Crossovers will have to satisfy wagon fans on this side of the Atlantic Apkmusk

Why, oh why, won’t the automobile companies that supposedly cater to Americans give us a viable touring wagon?

Seems that BMW is one manufacturer that’s aware of the question, but skirts the answer. What’s more frustrating is that the German company, and others, have for years been off-handedly tossing out the same refrain: “Maybe we’ll bring a wagon back to the U.S.”


All the more irritating then is the news that the Bavarians have increased production in Munich of its M3 Touring longroof version to keep up with demand.

The information comes via Bimmer Today, which spoke with BMW M CEO Frank van Meel. He said that the company was surprised by the amount of interest in the M3 Touring since its debut during last year’s Goodwood Festival of Speed. In fact, he said, the company had to facilitate a production ramp-up within its Munich facility. Despite that increased production, the backlog of orders means that customers are still on wait lists, he said.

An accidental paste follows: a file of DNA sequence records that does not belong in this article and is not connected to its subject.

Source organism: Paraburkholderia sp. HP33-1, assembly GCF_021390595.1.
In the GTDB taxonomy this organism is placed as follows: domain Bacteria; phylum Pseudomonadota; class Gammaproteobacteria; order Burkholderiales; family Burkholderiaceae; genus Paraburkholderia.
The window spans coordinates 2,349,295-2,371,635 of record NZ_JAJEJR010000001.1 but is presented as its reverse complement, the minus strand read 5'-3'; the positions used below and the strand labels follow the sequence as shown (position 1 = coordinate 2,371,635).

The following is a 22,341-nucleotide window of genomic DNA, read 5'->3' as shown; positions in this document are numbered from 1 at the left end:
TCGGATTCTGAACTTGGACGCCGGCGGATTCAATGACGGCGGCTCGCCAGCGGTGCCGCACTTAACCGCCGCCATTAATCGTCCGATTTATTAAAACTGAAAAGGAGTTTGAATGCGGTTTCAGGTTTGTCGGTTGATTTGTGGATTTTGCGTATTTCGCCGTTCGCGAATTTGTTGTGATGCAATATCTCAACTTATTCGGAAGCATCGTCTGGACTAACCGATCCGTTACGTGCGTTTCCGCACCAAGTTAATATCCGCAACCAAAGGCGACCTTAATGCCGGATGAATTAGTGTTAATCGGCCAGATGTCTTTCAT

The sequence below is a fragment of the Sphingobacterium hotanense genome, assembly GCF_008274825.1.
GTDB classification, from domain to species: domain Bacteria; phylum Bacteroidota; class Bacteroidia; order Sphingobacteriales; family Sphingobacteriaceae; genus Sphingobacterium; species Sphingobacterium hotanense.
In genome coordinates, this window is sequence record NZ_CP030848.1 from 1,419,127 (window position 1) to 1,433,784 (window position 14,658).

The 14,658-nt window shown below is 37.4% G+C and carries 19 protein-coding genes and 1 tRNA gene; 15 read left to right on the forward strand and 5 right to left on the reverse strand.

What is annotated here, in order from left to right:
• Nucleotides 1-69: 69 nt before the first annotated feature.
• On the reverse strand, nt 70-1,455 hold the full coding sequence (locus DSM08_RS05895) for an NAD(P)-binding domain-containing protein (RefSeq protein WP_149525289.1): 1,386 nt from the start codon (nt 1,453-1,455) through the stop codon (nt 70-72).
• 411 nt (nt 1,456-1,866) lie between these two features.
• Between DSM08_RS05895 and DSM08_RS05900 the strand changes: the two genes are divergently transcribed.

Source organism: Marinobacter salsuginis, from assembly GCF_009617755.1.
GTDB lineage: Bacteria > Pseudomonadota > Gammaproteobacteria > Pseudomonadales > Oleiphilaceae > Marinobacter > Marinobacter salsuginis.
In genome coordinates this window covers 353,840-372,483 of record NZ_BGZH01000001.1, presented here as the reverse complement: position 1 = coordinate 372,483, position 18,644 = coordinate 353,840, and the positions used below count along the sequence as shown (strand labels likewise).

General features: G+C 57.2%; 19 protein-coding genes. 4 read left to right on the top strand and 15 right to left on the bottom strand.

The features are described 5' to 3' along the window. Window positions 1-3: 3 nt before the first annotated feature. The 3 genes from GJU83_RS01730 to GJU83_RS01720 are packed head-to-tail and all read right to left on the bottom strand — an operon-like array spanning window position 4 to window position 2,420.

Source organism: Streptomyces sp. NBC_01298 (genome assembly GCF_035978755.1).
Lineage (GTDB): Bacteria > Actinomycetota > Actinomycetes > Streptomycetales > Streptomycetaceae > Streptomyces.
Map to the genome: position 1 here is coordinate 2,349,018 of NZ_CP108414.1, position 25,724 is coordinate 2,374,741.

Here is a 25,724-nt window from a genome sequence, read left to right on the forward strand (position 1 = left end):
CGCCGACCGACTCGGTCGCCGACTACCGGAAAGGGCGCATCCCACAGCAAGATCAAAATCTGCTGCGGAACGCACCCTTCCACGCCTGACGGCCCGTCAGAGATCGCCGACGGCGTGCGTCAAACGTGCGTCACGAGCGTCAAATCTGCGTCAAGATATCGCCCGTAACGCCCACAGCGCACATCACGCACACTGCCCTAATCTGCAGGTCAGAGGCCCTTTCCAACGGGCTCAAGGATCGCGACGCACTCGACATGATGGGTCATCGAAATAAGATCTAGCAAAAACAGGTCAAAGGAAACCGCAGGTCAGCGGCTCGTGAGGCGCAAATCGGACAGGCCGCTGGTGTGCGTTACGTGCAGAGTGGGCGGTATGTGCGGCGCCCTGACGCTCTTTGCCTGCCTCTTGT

Last year, van Peel admitted that demand for M-wagons in the U.S. has been steadily increasing, and exporting a touring example was a concept BMW was “taking into consideration.” Crossovers certainly are this decade’s version of the wagon, which leaves American enthusiasts will few choices: only expensive versions from Audi, Volvo and Mercedes-Benz and a couple of others.

Details that were announced last year — a few months before the wagon went into production for sale in Europe, the U.K. and elsewhere — noted that the M3 Touring was only available in Competition spec with xDrive all-wheel drive and a 3.0-liter twin-turbo inline-six with 503 horsepower and 479 pound-feet of torque. Pricing started at £80,550 ($105,000 U.S.) More data on the M3’s intro here.



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